CHICAGO – Two executives of a German-based company have been arrested on federal charges of conspiring to import honey from China contaminated with an illegal antibiotic, authorities said Tuesday.
Prosecutors issued a statement saying the honey was falsely labeled as coming from countries including Russia and Ukraine to avoid paying antidumping duties slapped on Chinese honey. It also contained an antibiotic that is not approved for use in food-producing animals, including bees.
A search of the Chicago offices of Hamburg-based Alfred L. Wolff GmbH showed that a shipment of honey was sold to a company in Texas even though it was found to have contained the antibiotic, authorities said.
Stefanie Giesselbach, 30, the national sales manager for the company's Chicago office, was arrested at O'Hare International Airport on Friday night as she prepared to board a flight to Germany, prosecutors said. Magnus von Buddenbrock, 32, the general manager of the Chicago office, was arrested after dropping Giesselbach at the airport.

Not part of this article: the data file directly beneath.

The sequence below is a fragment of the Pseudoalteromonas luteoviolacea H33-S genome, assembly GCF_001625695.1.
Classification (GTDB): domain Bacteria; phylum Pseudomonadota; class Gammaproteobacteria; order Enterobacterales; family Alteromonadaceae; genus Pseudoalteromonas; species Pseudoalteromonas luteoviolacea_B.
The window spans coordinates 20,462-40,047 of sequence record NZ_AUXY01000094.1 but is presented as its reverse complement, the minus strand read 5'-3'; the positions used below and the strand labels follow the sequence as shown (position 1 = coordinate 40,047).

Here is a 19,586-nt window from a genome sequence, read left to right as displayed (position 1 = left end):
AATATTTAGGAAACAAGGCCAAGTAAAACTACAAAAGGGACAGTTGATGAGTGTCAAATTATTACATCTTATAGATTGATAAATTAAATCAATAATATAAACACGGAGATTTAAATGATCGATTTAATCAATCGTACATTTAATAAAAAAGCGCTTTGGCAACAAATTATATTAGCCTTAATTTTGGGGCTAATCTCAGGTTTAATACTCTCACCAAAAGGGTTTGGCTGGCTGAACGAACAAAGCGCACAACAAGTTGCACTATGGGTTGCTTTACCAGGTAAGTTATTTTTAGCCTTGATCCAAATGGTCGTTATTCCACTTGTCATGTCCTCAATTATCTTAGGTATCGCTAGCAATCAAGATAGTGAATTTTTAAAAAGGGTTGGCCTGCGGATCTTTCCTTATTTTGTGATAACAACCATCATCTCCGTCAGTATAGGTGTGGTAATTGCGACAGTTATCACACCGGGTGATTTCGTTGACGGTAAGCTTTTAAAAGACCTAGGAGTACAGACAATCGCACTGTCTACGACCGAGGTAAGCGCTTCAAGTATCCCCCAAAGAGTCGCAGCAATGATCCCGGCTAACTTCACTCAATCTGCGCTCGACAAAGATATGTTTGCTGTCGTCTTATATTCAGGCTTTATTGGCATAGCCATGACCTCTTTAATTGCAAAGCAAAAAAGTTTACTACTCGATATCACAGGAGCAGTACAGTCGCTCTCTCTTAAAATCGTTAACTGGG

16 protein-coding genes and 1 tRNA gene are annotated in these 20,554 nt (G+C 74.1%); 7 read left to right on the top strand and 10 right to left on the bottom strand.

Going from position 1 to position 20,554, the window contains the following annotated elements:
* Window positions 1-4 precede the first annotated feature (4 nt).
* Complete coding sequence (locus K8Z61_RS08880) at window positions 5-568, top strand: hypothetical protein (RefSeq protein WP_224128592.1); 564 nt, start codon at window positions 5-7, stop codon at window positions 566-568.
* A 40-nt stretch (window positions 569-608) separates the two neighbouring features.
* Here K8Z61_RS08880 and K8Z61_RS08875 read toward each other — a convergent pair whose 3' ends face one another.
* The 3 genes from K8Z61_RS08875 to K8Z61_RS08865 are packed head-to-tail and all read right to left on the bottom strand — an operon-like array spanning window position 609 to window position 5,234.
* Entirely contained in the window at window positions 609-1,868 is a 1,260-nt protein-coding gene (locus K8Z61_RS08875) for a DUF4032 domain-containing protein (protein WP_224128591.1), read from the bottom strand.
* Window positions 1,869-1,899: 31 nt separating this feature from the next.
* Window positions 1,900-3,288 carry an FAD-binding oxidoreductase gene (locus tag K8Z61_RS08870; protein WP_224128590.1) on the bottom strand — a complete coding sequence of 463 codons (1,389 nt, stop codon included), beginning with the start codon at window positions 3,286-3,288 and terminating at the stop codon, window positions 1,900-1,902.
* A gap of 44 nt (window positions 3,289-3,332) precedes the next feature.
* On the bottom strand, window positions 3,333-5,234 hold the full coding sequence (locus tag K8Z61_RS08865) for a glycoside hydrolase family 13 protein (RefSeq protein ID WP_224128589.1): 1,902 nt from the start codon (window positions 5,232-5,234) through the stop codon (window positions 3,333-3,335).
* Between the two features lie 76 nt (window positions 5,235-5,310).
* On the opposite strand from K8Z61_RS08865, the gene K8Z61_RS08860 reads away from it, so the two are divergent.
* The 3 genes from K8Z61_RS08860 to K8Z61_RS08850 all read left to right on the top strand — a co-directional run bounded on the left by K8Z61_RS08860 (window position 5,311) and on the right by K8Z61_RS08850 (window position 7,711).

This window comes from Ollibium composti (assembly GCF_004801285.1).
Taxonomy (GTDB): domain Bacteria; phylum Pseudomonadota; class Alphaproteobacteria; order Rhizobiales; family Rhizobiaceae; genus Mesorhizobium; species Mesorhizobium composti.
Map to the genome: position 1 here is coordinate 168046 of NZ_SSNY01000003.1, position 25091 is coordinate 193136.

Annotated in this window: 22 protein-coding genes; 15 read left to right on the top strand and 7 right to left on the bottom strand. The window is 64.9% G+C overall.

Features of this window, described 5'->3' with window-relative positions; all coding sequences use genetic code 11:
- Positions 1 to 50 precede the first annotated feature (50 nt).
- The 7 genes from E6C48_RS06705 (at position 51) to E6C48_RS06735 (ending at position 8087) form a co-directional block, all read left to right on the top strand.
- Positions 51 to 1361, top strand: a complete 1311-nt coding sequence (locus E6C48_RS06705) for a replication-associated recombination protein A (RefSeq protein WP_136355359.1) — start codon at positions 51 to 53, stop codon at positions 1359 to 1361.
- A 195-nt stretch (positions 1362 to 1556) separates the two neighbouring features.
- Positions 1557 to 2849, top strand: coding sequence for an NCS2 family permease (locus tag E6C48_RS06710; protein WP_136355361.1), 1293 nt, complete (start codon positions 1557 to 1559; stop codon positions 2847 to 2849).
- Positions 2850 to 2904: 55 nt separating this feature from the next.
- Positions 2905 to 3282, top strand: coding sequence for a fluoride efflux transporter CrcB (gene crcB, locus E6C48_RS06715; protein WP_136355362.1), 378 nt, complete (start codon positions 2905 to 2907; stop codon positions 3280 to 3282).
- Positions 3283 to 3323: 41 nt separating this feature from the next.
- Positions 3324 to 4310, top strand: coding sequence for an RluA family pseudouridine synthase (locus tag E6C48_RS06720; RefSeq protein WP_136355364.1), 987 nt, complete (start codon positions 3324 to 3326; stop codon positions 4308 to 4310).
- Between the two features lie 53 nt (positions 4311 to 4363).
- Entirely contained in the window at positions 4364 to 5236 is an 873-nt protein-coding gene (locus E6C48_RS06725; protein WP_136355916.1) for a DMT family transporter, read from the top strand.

"We have reviewed the complaint," defense attorney James Montana said. "Mr. von Buddenbrock is completely innocent of the charges and we intend to defend this case vigorously."
Giesselbach's attorney James Marcus said he had not yet seen the complaint and would not be able to comment on it immediately.
The conspiracy charges carry a maximum penalty of five years in prison and a $250,000 fine. A bond hearing has been scheduled for Thursday before U.S. Magistrate Judge Martin Ashman.
Antidumping duties are applied to offset allegedly unfair trade practices by the country where the products originated. The Commerce Department applied such duties to Chinese honey effective last July.
Prosecutors said that in February federal agents took samples from nine containers of honey with a total value of $300,000 that were marked as having come from Russia — to which antidumping duties don't apply.
Tests showed three of the nine were from China, prosecutors said.
Tests also showed 57 metric tons marked "Light Amber Polish Honey" that the company had arranged to sell may also have come from China.
The two defendants also claimed that another honey shipment that came from China was actually produced in Ukraine, prosecutors said.
A confidential informant told prosecutors that it was well known among some company executives, including one of the defendants, that shipments of honey contaminated by the antibiotic were being imported.